“That young woman could have been sitting where I am seated now,” Fernandez said, urging the justice system to speed up human rights trials and “definitively turn a tragic page in our history.”
“Anadiego” lies in the main asteroid belt between Mars and Jupiter, orbiting the sun every 4.1 years. Asteroids are remnants from the birth of the solar system some 4.5 billion years ago.
The International Astronomical Union’s Committee on Small Body Nomenclature agreed that Diego “was an excellent student at La Plata Astronomical Observatory in the 1970s who also had a strong social commitment and gave her life in defense of freedom.”
The naming committee, with representatives from a dozen countries, usually prohibits naming asteroids for modern figures or events with political connotations. But exceptions have been made for cases relating to human rights. Asteroids have been named after German anti-Nazi dissidents, and one even bears the name “Madresplazamayo,” referring to the Argentine human rights group.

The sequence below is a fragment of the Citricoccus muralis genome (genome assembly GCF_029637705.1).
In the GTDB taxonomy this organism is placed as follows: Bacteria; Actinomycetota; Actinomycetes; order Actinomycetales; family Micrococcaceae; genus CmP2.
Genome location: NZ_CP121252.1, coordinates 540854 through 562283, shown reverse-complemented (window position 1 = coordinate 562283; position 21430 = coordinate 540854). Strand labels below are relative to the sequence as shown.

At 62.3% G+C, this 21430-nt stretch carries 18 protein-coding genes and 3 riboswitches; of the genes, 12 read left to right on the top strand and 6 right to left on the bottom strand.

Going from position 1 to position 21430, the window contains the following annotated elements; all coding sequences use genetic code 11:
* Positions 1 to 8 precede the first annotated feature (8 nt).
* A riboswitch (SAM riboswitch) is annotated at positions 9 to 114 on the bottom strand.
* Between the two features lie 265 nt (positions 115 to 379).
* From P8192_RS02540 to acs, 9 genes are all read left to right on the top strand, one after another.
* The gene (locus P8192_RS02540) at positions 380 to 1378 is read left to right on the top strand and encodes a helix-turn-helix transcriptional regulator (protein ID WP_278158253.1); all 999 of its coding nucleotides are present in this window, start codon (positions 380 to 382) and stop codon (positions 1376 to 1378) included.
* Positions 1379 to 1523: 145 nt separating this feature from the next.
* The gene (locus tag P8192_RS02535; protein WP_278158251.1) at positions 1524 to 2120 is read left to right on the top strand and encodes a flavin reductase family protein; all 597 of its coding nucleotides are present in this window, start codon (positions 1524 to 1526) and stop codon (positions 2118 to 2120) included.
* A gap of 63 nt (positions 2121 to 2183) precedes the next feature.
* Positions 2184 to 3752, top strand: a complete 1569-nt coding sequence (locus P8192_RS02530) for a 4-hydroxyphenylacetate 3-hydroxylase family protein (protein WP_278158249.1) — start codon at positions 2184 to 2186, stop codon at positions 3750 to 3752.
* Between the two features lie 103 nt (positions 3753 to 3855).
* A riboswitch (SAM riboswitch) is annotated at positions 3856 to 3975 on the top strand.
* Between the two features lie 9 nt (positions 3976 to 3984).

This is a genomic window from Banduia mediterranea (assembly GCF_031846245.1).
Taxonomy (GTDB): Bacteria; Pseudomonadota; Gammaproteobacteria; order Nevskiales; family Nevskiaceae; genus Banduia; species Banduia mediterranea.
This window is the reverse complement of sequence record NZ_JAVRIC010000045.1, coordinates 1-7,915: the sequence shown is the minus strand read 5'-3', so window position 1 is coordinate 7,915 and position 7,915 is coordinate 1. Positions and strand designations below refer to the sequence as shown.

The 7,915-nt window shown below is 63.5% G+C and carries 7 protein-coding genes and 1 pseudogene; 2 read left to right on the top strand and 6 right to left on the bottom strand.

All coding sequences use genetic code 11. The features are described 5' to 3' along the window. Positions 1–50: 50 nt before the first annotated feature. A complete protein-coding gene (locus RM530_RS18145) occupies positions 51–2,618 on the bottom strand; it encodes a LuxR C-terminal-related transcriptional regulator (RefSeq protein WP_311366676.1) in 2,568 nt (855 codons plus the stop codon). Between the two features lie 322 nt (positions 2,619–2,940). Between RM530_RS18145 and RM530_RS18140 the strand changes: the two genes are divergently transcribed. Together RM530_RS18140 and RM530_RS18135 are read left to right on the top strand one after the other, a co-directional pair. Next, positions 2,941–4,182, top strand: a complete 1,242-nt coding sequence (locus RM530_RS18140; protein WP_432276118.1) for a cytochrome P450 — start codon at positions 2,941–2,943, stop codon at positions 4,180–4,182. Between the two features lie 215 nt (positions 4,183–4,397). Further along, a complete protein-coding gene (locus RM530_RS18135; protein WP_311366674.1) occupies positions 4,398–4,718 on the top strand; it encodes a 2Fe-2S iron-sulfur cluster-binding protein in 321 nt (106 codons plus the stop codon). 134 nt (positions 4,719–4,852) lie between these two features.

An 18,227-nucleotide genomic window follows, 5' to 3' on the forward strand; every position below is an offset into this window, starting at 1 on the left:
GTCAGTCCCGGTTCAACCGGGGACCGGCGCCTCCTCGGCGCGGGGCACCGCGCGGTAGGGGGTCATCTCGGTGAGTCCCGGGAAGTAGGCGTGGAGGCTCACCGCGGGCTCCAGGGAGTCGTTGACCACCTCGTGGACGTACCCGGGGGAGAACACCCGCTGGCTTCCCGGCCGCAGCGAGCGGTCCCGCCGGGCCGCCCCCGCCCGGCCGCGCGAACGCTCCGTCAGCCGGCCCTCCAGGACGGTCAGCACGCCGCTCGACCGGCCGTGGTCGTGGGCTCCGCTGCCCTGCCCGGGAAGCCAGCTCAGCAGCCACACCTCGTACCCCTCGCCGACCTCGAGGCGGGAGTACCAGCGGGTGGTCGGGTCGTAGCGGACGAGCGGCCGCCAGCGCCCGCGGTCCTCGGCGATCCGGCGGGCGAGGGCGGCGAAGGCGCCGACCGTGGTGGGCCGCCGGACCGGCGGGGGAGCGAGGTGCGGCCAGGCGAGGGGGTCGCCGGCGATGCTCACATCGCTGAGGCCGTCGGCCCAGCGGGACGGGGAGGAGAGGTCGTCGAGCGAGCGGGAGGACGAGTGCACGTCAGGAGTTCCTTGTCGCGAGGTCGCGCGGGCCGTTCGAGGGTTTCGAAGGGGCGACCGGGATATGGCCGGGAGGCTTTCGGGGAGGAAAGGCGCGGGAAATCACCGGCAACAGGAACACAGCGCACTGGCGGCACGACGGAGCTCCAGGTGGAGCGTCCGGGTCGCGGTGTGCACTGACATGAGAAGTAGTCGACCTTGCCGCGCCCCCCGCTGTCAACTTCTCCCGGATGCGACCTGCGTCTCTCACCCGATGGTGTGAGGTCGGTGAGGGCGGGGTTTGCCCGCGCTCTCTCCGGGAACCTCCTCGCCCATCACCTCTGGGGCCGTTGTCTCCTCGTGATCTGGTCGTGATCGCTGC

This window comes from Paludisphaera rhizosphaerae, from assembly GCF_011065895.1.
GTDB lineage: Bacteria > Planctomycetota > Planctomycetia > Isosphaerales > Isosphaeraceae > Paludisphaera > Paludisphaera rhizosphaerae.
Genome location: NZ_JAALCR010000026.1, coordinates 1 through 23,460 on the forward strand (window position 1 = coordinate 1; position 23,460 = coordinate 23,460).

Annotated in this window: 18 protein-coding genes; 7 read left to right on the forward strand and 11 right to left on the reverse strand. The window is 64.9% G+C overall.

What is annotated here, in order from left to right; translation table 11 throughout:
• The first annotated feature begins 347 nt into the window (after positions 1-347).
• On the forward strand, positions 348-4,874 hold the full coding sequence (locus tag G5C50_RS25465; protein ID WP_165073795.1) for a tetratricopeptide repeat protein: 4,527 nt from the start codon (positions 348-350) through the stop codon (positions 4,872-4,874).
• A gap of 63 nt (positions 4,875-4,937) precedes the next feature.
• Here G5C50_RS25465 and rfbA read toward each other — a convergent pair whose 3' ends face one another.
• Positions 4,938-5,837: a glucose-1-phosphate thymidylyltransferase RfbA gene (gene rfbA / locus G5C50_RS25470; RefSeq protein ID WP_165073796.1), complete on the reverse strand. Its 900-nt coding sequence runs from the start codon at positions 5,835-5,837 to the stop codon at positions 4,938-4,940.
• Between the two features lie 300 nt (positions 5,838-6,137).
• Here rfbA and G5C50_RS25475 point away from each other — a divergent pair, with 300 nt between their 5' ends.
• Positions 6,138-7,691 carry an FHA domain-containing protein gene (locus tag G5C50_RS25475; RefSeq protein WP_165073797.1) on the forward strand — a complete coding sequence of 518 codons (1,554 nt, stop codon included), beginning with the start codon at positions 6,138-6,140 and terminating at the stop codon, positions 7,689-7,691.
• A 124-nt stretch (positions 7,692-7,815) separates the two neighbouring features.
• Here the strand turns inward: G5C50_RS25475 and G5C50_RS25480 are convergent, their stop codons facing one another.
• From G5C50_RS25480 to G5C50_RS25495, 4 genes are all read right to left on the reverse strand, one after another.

“This wasn’t an arbitrary selection from among the tens of thousands of disappeared. It seemed natural that astronomers would pay homage to a member of the scientific community,” said Uruguayan astronomer Julio Angel Fernandez, Latin America’s only representative on the committee.
Friends and colleagues say Diego divided her time between studying and political advocacy with the Communist Party. She had won a scholarship to study astronomy in Europe, but decided to stay in the university city, a center of student protest and idealism in the early 1970s.
Diego took part in assemblies, distributed pamphlets and often painted slogans on walls, but the party did not advocate violence and her family and friends say she never took part in armed actions or terrorist activities.
“We both liked mathematics and physics, but we didn’t talk much about astronomy. When we weren’t talking about politics or the difficult situation of the killings and disappearances of our friends and colleagues, we talked about our families. Ana greatly admired her father, a mathematician who died in 1975,” recalled Carmen Nunez, a friend and fellow activist.